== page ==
Permeable – As the British public contemplates the prospect of an exit from the EU, quietly the British government plans for a military entrenched in the needs of Europe.
In December last year, British Prime Minster David Cameron promised the House of Commons that the Conservative party would never support a European Army. This is one promise that the public can count on – given the already high levels of Euroskepticism in this country, such an emotive term as a ‘European Army’ could only be uttered safely by British politicians in contempt. However, by all indications, this government’s vision for the future of British Armed Forces is one that is increasingly entrenched in the EU.
Much of this change is prompted by austerity. The British Armed Forces is under ever greater pressure to save money. According to the last Strategic Defense and Security Review (SDSR) in 2010, by 2015, the Armed Forces will be smaller by 17,000 military personnel and 25,000 civilians. The personnel cuts has already been partially implemented. In July this year (2013), 5,300 soldiers and officers in the army will be made redundant. The announcement of further cuts in the RAF and the Royal Navy are expected later this year. On the 20th March this year, it was announced that the armed forces’ budget will face sustained cuts over the next three years – starting with ₤500 million this year, and about ₤250 million each year in the next two years.
The overall reduction in the size of the military is in line with the prediction of the types of threats the UK faces. In a 2011 report on the future of British reserve forces commissioned by David Cameron, the authors reveal a picture of future threats to the UK that is shaped by recent events: the terrorist attacks in New York, London, and Madrid, flooding in Cumbria, the Japanese tsunami, and the Arab Spring. They predict that the UK will face a number of small, unconventional threats, rather than large scale conventional threats that the reserve forces were structured for. The report foresees that the main tasks of the British military will be to develop allies’ military and governance capabilities, responding to natural disasters and terrorist attacks, and to counter cyber warfare.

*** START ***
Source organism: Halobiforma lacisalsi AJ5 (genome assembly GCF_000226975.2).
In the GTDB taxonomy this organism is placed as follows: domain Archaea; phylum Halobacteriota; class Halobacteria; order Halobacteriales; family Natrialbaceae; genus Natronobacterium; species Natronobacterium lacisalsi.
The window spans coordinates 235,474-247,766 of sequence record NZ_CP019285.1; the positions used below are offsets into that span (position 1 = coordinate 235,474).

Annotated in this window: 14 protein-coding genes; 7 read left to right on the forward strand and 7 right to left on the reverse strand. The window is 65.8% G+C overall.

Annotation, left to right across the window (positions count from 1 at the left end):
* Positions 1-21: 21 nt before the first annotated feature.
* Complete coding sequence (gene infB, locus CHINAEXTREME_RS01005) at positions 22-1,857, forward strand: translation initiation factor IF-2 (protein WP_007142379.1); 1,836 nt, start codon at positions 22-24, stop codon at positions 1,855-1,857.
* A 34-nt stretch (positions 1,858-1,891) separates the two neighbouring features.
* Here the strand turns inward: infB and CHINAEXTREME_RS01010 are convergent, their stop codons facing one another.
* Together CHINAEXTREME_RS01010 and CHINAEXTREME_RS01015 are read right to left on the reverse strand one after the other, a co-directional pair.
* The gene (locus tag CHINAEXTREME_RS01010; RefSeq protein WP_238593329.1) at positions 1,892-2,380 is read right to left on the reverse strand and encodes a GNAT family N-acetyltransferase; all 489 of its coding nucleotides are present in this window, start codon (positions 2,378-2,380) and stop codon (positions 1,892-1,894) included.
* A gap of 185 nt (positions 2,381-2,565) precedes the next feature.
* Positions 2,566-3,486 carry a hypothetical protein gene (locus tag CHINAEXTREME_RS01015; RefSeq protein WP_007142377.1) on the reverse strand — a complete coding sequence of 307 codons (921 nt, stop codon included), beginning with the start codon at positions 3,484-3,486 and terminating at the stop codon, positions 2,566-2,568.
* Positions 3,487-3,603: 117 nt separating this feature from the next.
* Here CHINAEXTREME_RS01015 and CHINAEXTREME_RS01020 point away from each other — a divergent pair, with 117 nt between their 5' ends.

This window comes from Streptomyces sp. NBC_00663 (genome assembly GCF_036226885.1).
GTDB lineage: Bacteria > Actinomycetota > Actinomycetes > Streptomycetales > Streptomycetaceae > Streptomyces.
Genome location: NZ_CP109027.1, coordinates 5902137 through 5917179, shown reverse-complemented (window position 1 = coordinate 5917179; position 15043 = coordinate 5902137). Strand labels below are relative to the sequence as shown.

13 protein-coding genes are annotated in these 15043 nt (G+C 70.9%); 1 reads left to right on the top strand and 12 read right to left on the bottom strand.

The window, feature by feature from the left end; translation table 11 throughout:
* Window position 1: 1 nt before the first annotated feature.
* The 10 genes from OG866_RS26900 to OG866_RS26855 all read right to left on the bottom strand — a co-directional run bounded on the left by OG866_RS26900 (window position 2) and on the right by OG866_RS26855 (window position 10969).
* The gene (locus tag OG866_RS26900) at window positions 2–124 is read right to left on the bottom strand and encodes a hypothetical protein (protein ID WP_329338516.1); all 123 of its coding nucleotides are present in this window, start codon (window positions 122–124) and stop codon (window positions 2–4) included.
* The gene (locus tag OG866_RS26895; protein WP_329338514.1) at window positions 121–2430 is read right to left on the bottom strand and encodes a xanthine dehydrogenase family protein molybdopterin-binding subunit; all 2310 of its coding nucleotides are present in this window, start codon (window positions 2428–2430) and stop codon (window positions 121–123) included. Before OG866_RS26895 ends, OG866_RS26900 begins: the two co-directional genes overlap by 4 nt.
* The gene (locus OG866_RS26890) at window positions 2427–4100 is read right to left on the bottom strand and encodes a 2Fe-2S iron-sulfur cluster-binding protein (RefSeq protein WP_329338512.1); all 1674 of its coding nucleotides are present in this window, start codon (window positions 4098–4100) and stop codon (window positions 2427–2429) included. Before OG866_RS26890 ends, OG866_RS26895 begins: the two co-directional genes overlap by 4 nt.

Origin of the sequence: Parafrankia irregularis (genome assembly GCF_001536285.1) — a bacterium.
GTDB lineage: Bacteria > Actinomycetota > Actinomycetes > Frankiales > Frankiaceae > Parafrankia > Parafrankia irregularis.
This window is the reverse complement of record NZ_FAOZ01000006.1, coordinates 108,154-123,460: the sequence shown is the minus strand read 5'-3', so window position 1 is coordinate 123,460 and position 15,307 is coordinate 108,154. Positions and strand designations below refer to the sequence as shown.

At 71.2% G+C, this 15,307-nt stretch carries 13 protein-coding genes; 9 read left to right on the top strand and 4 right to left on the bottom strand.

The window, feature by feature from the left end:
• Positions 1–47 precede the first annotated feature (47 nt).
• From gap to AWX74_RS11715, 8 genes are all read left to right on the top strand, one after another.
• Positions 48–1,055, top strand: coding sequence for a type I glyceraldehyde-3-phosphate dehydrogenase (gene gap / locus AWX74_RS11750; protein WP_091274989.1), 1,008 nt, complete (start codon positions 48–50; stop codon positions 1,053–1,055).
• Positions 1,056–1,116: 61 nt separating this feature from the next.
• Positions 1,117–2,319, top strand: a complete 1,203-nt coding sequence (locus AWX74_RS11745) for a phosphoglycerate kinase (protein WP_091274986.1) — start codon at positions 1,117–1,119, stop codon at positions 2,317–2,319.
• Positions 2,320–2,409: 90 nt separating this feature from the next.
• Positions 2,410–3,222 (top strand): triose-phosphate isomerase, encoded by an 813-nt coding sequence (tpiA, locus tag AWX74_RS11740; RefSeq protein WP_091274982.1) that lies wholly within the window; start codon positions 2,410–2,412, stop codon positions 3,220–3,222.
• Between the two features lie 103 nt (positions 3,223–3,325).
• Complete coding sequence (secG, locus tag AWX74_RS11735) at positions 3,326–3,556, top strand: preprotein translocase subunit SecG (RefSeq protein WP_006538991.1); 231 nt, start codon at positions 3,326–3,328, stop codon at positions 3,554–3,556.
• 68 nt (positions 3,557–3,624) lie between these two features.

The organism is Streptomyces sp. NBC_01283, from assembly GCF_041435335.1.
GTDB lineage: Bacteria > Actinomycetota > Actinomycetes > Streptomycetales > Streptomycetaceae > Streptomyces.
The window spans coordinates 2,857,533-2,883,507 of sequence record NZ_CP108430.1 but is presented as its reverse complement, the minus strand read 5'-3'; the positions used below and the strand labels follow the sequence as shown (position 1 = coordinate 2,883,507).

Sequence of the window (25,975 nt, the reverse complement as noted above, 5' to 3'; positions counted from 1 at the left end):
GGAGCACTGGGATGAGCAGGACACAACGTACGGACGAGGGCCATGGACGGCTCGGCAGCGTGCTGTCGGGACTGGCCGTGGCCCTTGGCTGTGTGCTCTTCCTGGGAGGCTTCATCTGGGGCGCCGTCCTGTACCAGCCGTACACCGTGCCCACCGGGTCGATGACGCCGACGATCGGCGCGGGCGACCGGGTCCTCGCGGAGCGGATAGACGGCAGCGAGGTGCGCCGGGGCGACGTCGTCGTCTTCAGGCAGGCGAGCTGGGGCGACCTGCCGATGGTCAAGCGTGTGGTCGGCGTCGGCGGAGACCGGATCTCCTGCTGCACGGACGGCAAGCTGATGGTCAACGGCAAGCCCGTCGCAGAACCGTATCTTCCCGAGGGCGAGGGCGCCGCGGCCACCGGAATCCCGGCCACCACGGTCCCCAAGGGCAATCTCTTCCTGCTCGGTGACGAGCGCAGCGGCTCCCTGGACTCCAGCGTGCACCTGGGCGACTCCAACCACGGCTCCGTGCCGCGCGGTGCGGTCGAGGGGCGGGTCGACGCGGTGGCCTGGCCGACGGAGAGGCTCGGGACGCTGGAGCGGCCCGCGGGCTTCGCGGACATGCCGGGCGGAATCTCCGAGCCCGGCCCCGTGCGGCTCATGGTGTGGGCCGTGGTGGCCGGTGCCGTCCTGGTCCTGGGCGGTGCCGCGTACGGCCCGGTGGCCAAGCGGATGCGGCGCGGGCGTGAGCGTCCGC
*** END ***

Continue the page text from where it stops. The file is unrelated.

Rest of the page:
For the forces to effectively meet future needs under severe budgetary constraints, the report suggests that Britain expands its reserve forces. The report suggests that the number of personnel trained for deployment in the army reserve (or the Territorial Army, in short, TA) be raised from the present level of 14,000 to at least 30,000. The main argument for the expansion of the reserve forces is that they are cheaper to run. When immobilised, a TA unit costs only 20% as much as a regular unit of comparable size does. Even when mobilised, a TA unit would cost 15% to 20% less than a regular unit. However, increasing the proportion of reserve personnel in the armed forces would also means a lessened ability to launch large scale, unilateral interventions. In Army 2020, a blue print for the future of the British Army published last year, the author suggests that only part of the army could be deployed at short notice. Units with higher proportions of reserves will be part of an ‘adaptive’ rather than ‘reactive’ forces. These units will focus on overseas capacity building (i.e. training local troops) and protecting the UK homeland against natural disasters and terrorism.